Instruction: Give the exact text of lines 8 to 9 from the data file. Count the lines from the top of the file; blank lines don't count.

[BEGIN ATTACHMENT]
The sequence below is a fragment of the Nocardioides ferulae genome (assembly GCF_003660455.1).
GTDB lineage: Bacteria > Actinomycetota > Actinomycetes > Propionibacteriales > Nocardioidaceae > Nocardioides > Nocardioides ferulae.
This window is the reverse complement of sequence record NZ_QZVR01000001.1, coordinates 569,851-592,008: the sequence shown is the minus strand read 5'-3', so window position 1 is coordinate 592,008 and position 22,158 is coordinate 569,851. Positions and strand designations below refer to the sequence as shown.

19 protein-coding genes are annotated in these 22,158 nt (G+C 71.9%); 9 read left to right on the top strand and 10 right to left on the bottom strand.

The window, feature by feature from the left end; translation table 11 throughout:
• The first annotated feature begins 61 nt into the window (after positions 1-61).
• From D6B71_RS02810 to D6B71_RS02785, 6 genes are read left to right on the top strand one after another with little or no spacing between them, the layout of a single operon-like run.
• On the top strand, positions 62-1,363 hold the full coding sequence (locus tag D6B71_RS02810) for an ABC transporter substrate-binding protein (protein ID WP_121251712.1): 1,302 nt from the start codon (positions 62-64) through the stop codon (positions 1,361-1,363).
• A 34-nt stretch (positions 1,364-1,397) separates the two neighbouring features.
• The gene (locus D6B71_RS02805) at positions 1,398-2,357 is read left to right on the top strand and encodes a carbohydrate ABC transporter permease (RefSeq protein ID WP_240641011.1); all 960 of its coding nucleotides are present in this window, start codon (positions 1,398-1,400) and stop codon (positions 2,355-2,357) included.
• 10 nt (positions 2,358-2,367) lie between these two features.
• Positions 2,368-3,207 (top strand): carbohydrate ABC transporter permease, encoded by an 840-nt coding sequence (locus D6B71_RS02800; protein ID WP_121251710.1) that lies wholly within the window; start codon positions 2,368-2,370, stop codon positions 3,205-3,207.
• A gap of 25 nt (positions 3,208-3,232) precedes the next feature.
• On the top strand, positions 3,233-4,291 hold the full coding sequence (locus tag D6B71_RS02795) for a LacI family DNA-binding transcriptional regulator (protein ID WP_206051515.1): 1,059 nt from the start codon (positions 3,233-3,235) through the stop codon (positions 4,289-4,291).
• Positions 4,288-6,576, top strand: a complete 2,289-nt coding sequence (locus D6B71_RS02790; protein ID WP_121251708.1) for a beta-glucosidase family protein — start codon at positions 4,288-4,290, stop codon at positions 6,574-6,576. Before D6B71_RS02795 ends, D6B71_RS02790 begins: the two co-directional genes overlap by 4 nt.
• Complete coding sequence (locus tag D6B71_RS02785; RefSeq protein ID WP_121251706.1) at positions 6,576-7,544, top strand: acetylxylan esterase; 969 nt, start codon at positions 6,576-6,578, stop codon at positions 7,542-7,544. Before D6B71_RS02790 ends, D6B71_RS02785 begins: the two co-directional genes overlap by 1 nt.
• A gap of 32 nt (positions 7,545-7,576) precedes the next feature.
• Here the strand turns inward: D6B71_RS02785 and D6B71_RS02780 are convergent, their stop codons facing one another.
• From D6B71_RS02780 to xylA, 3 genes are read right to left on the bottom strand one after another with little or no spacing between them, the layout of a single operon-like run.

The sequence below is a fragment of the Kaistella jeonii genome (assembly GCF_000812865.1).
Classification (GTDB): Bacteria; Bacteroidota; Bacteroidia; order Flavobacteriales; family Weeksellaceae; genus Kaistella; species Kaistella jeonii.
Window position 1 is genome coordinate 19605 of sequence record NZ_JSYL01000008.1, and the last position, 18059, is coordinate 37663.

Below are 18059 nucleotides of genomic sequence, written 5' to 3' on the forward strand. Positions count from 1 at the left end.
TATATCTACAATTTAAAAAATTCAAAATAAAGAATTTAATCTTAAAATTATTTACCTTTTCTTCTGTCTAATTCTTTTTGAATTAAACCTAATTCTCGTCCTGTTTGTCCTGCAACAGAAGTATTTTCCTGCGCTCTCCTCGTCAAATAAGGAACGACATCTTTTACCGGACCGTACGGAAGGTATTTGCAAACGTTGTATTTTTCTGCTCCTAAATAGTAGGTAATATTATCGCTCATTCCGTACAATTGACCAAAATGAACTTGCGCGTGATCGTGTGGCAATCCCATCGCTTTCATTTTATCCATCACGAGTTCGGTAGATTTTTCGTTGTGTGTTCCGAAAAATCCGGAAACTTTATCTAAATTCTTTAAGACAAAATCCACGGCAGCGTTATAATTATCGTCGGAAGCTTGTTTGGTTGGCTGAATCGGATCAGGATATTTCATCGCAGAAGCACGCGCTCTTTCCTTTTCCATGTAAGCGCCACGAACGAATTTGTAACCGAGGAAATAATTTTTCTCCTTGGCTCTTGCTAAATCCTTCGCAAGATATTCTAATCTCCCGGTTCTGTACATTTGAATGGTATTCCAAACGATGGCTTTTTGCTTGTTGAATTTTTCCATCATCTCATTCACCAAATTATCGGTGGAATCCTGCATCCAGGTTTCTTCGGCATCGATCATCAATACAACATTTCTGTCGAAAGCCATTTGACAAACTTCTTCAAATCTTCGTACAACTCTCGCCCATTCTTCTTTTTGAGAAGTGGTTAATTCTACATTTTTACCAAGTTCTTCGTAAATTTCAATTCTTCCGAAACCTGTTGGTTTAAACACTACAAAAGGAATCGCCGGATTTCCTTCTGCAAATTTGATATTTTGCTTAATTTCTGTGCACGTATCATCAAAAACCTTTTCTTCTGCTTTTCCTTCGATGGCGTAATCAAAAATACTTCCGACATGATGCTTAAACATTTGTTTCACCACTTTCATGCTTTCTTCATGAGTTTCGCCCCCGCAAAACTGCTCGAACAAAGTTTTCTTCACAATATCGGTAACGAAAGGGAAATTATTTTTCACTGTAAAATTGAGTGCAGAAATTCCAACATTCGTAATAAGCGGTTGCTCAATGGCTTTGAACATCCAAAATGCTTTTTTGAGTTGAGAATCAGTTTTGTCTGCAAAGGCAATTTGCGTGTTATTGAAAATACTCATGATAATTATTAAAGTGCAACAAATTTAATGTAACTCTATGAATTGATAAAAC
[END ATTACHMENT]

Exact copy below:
• On the top strand, positions 62-1,363 hold the full coding sequence (locus tag D6B71_RS02810) for an ABC transporter substrate-binding protein (protein ID WP_121251712.1): 1,302 nt from the start codon (positions 62-64) through the stop codon (positions 1,361-1,363).
• A 34-nt stretch (positions 1,364-1,397) separates the two neighbouring features.